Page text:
History Optional Paper- 2 Solution – 2014: Q.6 (b)

History Optional Paper- 2 Solution – 2014: Q.6 (b)

Q.6 (b) “If we were to define our conception of the State, our answer would be that the State is the banker of the poor. The government would finance and supervise the purchase of productive equipments and the formation of workshops.” In light of the above statement of Louis Blanc, throw light on the Pre-Marxist Socialist Thought in Europe.


Pre-Marxist Socialist Thought in Europe was mainly utopian in nature which has the following characteristics:

(1) Utopian socialism is often described as the presentation of visions for imaginary or futuristic ideal societies.
(2) Utopian socialists believed it was possible to work within and reform capitalist society.
(3) Utopian socialists didn’t believe any form of class struggle or political revolution is necessary for socialism to emerge.
(4) Utopian socialists believed that people of all classes can voluntarily adopt their plan for society if it is presented convincingly. They felt their form of cooperative socialism can be established among like-minded people within the existing society.

Saint Simon, Robert Owen and Charles Fourier were famous utopian socialists.
Owen and Fourier relied on private initiative to build the model communities based on cooperarion that they so hopefully expected to become widely copied examples for the reconstruction of society. Robert Owen set out to establish a model of social organization, New Harmony, on land he had purchased in the U.S.A. This was to be a self-sufficient, cooperative community in which property was commonly owned, though this enterprise failed.

Saint Simon, with his stress on “organization,” presumably meant to give government a larger role and his follower, Louis Blanc, developed Saint-Simon’s vaguely formulated principle of “organization” into a doctrine of state intervention to achieve Utopian ends.

Blanc, the author of “The Organization of Labour”, promoted a scheme of state-financed but worker-controlled “social workshops” that would guarantee work for everyone and lead gradually to a socialist society.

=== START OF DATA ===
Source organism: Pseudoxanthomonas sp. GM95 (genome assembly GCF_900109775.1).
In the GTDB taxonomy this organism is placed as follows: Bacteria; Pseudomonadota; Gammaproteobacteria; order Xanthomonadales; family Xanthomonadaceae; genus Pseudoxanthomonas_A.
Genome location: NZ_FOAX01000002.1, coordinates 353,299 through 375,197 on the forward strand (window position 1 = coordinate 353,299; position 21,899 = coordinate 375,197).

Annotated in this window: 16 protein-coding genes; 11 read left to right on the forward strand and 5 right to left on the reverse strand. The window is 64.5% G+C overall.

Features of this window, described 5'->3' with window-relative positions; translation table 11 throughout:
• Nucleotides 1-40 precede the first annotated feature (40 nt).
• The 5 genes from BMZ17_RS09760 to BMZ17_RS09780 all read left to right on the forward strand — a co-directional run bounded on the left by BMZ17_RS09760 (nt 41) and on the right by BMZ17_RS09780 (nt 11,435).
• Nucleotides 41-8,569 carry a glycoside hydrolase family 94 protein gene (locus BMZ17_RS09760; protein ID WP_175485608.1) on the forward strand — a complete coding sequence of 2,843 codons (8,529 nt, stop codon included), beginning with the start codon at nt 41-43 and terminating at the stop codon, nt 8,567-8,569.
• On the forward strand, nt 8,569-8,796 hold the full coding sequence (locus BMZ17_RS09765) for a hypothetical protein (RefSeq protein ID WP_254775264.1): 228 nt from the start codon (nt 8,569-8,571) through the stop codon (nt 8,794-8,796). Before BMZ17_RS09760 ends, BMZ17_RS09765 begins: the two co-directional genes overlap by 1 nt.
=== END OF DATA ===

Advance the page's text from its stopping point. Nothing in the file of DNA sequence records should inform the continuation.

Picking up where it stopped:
According to Blanc, what proletarians need is the instruments of labor; it is the function of government to supply these. Louis Blanc advocated “social workshops,” which the workers themselves would own and run with the financial assistance of the state.

He believed that the government would withdraw its support and supervision once the workshops were on their feet. He hoped that as the workshops gradually spread throughout France, socialistic enterprise would replace private enterprise, private profits would vanish, and labor would emerge as the only class left in society, thereby achieving a classless society.

Much of Louis Blanc’s socialism was characteristically Utopian, particularly in his reliance on workers to make their own arrangements for communal living. The real novelty of his plan lay in the role he assigned to the state and in the fact that he began to move socialism from philanthropy to politics, which was a step ahead of utopian socialism.

However, Pre-Marxist Socialist Thought was not organized and as scientifically explained as done by Marx. Utopian socialists could not provide scientific approach to social problems and their vision remained utopia instead of  coming into the reality. Nonetheless utopian socialism gave a start on which Marxism and later socialism built upon.


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